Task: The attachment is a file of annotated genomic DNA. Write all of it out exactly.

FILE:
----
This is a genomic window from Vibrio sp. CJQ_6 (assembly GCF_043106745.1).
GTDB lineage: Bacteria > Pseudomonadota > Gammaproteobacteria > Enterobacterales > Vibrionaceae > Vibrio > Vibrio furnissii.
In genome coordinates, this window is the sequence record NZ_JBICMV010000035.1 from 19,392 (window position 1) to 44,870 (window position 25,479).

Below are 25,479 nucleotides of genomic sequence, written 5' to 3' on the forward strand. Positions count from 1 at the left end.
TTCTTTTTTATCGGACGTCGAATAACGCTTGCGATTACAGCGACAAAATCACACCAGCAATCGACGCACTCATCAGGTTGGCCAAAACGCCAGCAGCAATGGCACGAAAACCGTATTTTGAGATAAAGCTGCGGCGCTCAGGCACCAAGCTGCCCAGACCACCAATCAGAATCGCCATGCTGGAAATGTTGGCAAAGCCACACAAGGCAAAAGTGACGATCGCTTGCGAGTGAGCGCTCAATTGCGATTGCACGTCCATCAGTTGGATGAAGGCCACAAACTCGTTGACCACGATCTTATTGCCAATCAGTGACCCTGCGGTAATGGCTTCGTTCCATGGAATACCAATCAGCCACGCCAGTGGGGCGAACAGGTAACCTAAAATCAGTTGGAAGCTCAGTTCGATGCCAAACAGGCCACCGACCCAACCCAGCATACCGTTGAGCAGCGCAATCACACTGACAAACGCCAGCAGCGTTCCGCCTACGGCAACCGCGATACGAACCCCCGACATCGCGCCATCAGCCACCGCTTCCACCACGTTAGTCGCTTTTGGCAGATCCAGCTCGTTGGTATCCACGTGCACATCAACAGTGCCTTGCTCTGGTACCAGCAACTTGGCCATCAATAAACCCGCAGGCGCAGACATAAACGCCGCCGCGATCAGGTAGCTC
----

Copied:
This is a genomic window from Vibrio sp. CJQ_6 (assembly GCF_043106745.1).
GTDB lineage: Bacteria > Pseudomonadota > Gammaproteobacteria > Enterobacterales > Vibrionaceae > Vibrio > Vibrio furnissii.
In genome coordinates, this window is the sequence record NZ_JBICMV010000035.1 from 19,392 (window position 1) to 44,870 (window position 25,479).

Below are 25,479 nucleotides of genomic sequence, written 5' to 3' on the forward strand. Positions count from 1 at the left end.
TTCTTTTTTATCGGACGTCGAATAACGCTTGCGATTACAGCGACAAAATCACACCAGCAATCGACGCACTCATCAGGTTGGCCAAAACGCCAGCAGCAATGGCACGAAAACCGTATTTTGAGATAAAGCTGCGGCGCTCAGGCACCAAGCTGCCCAGACCACCAATCAGAATCGCCATGCTGGAAATGTTGGCAAAGCCACACAAGGCAAAAGTGACGATCGCTTGCGAGTGAGCGCTCAATTGCGATTGCACGTCCATCAGTTGGATGAAGGCCACAAACTCGTTGACCACGATCTTATTGCCAATCAGTGACCCTGCGGTAATGGCTTCGTTCCATGGAATACCAATCAGCCACGCCAGTGGGGCGAACAGGTAACCTAAAATCAGTTGGAAGCTCAGTTCGATGCCAAACAGGCCACCGACCCAACCCAGCATACCGTTGAGCAGCGCAATCACACTGACAAACGCCAGCAGCGTTCCGCCTACGGCAACCGCGATACGAACCCCCGACATCGCGCCATCAGCCACCGCTTCCACCACGTTAGTCGCTTTTGGCAGATCCAGCTCGTTGGTATCCACGTGCACATCAACAGTGCCTTGCTCTGGTACCAGCAACTTGGCCATCAATAAACCCGCAGGCGCAGACATAAACGCCGCCGCGATCAGGTAGCTC